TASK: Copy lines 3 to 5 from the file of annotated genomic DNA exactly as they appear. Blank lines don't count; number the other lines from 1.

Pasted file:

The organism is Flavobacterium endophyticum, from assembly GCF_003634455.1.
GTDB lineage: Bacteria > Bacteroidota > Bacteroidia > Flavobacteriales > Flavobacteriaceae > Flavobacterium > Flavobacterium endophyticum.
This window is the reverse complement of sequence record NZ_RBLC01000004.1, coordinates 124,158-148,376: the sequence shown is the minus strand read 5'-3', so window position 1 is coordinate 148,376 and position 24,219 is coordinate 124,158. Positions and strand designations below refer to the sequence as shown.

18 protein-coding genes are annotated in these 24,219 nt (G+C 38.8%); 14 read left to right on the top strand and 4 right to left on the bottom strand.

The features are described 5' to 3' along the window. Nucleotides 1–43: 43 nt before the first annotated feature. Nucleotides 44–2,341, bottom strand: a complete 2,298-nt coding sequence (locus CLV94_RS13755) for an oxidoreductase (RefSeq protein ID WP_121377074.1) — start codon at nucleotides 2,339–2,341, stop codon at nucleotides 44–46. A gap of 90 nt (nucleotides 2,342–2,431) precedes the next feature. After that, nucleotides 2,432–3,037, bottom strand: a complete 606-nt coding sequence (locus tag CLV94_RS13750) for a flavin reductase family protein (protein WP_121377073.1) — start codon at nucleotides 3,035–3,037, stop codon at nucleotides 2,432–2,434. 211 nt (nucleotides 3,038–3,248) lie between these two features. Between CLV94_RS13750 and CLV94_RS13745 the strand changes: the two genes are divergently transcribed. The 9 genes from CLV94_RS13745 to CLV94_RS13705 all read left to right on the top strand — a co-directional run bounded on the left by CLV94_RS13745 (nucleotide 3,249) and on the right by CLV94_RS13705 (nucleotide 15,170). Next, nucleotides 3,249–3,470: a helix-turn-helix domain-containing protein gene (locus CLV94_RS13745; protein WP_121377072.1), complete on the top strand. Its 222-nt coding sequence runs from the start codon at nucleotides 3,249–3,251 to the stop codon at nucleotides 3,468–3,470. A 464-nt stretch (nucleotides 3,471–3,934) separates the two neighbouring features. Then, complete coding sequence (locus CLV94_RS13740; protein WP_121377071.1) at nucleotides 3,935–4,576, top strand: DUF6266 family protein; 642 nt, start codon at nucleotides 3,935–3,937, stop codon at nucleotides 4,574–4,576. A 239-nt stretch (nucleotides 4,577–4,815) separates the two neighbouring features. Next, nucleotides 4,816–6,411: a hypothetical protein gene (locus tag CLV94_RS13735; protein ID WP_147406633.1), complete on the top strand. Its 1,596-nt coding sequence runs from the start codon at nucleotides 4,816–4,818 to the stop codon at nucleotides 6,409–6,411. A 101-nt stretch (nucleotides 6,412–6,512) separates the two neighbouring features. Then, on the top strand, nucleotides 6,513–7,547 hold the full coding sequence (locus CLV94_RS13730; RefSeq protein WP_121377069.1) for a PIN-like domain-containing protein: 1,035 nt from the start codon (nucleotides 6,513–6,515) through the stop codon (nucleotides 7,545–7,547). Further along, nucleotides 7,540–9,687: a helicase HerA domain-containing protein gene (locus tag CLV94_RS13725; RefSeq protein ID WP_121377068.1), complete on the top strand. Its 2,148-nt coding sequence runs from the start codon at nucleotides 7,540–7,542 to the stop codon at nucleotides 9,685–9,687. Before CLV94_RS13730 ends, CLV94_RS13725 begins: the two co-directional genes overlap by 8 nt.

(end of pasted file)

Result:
This window is the reverse complement of sequence record NZ_RBLC01000004.1, coordinates 124,158-148,376: the sequence shown is the minus strand read 5'-3', so window position 1 is coordinate 148,376 and position 24,219 is coordinate 124,158. Positions and strand designations below refer to the sequence as shown.

18 protein-coding genes are annotated in these 24,219 nt (G+C 38.8%); 14 read left to right on the top strand and 4 right to left on the bottom strand.

The features are described 5' to 3' along the window. Nucleotides 1–43: 43 nt before the first annotated feature. Nucleotides 44–2,341, bottom strand: a complete 2,298-nt coding sequence (locus CLV94_RS13755) for an oxidoreductase (RefSeq protein ID WP_121377074.1) — start codon at nucleotides 2,339–2,341, stop codon at nucleotides 44–46. A gap of 90 nt (nucleotides 2,342–2,431) precedes the next feature. After that, nucleotides 2,432–3,037, bottom strand: a complete 606-nt coding sequence (locus tag CLV94_RS13750) for a flavin reductase family protein (protein WP_121377073.1) — start codon at nucleotides 3,035–3,037, stop codon at nucleotides 2,432–2,434. 211 nt (nucleotides 3,038–3,248) lie between these two features. Between CLV94_RS13750 and CLV94_RS13745 the strand changes: the two genes are divergently transcribed. The 9 genes from CLV94_RS13745 to CLV94_RS13705 all read left to right on the top strand — a co-directional run bounded on the left by CLV94_RS13745 (nucleotide 3,249) and on the right by CLV94_RS13705 (nucleotide 15,170). Next, nucleotides 3,249–3,470: a helix-turn-helix domain-containing protein gene (locus CLV94_RS13745; protein WP_121377072.1), complete on the top strand. Its 222-nt coding sequence runs from the start codon at nucleotides 3,249–3,251 to the stop codon at nucleotides 3,468–3,470. A 464-nt stretch (nucleotides 3,471–3,934) separates the two neighbouring features. Then, complete coding sequence (locus CLV94_RS13740; protein WP_121377071.1) at nucleotides 3,935–4,576, top strand: DUF6266 family protein; 642 nt, start codon at nucleotides 3,935–3,937, stop codon at nucleotides 4,574–4,576. A 239-nt stretch (nucleotides 4,577–4,815) separates the two neighbouring features. Next, nucleotides 4,816–6,411: a hypothetical protein gene (locus tag CLV94_RS13735; protein ID WP_147406633.1), complete on the top strand. Its 1,596-nt coding sequence runs from the start codon at nucleotides 4,816–4,818 to the stop codon at nucleotides 6,409–6,411. A 101-nt stretch (nucleotides 6,412–6,512) separates the two neighbouring features. Then, on the top strand, nucleotides 6,513–7,547 hold the full coding sequence (locus CLV94_RS13730; RefSeq protein WP_121377069.1) for a PIN-like domain-containing protein: 1,035 nt from the start codon (nucleotides 6,513–6,515) through the stop codon (nucleotides 7,545–7,547). Further along, nucleotides 7,540–9,687: a helicase HerA domain-containing protein gene (locus tag CLV94_RS13725; RefSeq protein ID WP_121377068.1), complete on the top strand. Its 2,148-nt coding sequence runs from the start codon at nucleotides 7,540–7,542 to the stop codon at nucleotides 9,685–9,687. Before CLV94_RS13730 ends, CLV94_RS13725 begins: the two co-directional genes overlap by 8 nt.